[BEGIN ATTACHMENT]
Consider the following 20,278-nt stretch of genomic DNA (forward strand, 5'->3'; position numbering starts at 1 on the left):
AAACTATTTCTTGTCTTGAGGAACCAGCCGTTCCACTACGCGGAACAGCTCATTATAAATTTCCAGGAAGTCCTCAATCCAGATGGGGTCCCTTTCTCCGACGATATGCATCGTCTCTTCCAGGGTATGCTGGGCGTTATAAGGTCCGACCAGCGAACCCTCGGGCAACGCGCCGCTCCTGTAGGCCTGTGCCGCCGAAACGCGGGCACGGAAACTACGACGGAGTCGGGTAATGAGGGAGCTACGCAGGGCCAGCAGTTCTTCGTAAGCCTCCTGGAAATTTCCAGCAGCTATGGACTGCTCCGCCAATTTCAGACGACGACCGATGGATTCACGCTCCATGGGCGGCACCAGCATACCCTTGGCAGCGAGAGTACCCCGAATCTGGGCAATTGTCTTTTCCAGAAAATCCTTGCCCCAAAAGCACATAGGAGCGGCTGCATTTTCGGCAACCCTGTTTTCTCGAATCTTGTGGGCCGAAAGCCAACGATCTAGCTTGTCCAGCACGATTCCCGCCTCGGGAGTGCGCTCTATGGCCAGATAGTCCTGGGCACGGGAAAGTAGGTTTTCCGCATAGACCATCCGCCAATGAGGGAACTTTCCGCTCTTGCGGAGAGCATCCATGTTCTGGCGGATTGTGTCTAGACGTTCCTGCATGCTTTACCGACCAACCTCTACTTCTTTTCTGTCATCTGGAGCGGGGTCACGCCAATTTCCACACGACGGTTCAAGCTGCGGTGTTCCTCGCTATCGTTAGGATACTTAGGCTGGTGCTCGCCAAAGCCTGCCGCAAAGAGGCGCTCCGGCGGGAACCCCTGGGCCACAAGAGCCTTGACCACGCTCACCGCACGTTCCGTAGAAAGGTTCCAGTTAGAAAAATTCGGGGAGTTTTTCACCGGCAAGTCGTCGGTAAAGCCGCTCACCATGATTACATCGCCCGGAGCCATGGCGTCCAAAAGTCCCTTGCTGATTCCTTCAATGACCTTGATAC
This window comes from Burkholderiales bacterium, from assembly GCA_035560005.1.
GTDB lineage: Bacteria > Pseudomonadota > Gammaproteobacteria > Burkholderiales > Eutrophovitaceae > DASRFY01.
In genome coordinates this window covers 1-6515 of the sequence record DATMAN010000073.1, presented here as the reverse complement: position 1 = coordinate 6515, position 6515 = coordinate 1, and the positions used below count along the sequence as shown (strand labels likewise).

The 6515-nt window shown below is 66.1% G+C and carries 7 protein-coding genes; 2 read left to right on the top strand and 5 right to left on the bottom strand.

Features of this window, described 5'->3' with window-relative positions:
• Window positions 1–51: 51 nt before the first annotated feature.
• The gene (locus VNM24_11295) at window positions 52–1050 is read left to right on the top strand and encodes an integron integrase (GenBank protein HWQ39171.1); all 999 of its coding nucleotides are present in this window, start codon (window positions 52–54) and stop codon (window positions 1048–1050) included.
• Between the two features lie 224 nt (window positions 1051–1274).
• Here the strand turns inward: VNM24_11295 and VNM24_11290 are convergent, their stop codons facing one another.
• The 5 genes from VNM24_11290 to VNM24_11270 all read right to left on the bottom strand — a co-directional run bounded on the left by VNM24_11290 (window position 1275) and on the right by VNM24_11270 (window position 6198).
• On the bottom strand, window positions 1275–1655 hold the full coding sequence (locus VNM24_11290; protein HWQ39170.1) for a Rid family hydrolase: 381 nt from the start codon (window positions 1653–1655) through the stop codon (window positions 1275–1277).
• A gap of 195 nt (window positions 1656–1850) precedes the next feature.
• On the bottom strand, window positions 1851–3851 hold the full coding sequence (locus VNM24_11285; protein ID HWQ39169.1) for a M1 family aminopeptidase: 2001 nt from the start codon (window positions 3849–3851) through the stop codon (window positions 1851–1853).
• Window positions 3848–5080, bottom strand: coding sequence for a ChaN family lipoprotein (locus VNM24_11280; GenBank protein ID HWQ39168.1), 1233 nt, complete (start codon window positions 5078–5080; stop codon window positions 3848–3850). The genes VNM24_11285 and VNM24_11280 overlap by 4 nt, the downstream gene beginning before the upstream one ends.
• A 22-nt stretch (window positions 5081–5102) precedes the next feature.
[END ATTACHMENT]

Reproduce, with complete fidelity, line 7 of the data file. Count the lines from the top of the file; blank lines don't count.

Features of this window, described 5'->3' with window-relative positions: